Liz updated my prescriptions and filled out orders for lab work, including a blood panel and the fasting lipids test to check my cholesterol. When the results came back my pesky LDL (often dubbed the bad cholesterol) had increased six points. Liz sent me a typed note with dietary recommendations, underlining the words eat thirty grams of fiber a day. Then she instructed me to repeat the cholesterol panel in six months.

Now let me sidetrack and tell you about my dietary adventures. About forty years ago, I discovered I was mildly lactose intolerant. Since then I limit my intake to milk in my tea plus a little bit used in cooking and manage well with almond milk and goat cheese. Sometimes I indulge with a little Irish cheddar or creamy Brie, and rarely a crème brulee (my favorite dessert), but I always pay for it with mild indigestion. In 1998, an overwhelming set of symptoms led me to a gastroenterologist and a lot of spooky procedures that finally confirmed a diagnosis of acid reflux. The doctor gave me a list of foods that I should avoid. I quickly stopped eating things I didn’t care about like coffee, soda, and pizza, but as I got older and wiser I eliminated everything on the list including such favorites as citrus, cooked tomatoes, and spicy foods.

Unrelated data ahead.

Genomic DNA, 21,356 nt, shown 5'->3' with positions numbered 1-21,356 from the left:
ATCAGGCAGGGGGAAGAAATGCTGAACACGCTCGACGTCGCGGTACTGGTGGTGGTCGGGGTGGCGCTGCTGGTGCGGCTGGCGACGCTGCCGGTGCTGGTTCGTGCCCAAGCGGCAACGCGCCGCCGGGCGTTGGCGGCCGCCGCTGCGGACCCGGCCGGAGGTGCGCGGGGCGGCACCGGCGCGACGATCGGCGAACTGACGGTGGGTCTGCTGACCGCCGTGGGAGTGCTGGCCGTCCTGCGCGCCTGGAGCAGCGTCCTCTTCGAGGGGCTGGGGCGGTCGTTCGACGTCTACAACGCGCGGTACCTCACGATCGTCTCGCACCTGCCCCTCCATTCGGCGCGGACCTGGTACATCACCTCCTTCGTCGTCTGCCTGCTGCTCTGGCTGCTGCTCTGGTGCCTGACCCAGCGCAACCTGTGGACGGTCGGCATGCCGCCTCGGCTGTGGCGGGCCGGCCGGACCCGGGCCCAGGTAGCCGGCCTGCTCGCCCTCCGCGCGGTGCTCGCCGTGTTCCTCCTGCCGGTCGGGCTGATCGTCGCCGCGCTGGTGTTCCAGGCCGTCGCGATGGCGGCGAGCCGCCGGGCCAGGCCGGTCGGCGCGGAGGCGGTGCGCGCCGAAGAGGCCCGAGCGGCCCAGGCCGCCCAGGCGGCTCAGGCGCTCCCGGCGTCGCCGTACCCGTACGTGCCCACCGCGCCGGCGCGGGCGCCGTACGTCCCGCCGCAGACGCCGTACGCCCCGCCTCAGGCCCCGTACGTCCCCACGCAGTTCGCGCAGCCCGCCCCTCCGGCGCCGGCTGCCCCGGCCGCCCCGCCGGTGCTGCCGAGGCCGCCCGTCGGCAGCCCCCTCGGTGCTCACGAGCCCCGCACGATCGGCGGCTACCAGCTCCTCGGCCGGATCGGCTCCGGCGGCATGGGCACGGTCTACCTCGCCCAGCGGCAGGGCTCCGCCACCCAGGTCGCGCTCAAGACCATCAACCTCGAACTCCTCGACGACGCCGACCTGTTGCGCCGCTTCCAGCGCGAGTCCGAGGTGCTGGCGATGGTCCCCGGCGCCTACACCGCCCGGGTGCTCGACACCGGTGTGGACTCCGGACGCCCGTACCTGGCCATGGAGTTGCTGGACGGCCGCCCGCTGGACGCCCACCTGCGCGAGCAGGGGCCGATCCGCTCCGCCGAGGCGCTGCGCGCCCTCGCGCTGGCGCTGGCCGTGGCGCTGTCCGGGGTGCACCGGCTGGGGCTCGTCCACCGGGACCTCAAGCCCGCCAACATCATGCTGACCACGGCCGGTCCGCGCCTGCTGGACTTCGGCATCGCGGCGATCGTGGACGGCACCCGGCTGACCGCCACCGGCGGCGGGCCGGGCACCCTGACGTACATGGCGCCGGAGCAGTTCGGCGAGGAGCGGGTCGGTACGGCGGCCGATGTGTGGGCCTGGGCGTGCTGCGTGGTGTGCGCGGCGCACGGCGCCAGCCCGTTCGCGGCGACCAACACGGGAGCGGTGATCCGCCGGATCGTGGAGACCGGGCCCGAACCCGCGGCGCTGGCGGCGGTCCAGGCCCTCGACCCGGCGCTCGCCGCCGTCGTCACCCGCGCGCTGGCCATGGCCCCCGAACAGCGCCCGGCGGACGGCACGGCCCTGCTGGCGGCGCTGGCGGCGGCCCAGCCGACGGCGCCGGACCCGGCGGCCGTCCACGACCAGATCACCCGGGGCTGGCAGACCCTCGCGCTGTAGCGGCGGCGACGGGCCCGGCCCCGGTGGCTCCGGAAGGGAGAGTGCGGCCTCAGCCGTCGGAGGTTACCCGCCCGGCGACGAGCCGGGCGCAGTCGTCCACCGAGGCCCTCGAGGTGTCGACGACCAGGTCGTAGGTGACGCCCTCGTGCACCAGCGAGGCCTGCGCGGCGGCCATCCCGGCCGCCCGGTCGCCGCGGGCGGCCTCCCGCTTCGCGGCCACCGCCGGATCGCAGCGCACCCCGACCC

The next major change in my diet happened when an increase in problems with itchy eyelids and sinus congestion sent me to the Internet to search for an answer. I discovered a connection with gluten. As an experiment I went on a gluten-free diet and never looked back when I was miraculously free of those problems. It was empowering to discover that in exchange for the frustration of a limited diet, I could have greater control over my well-being.

The march of old age brought concerns about calcium. I learned from Liz that it is best to get as much as you can from dietary sources, and here I was avoiding dairy products. I increased my consumption of greens and other sources of this important mineral. More recently an unexpected sojourn with anemia brought the same advice about iron, “Get as much as you can from food.” I went back to Google and found another reason to eat more greens. However, I am now using a blood-thinner as stroke prevention, and there is a limit to how much green stuff I can eat without undermining the effect of that medicine.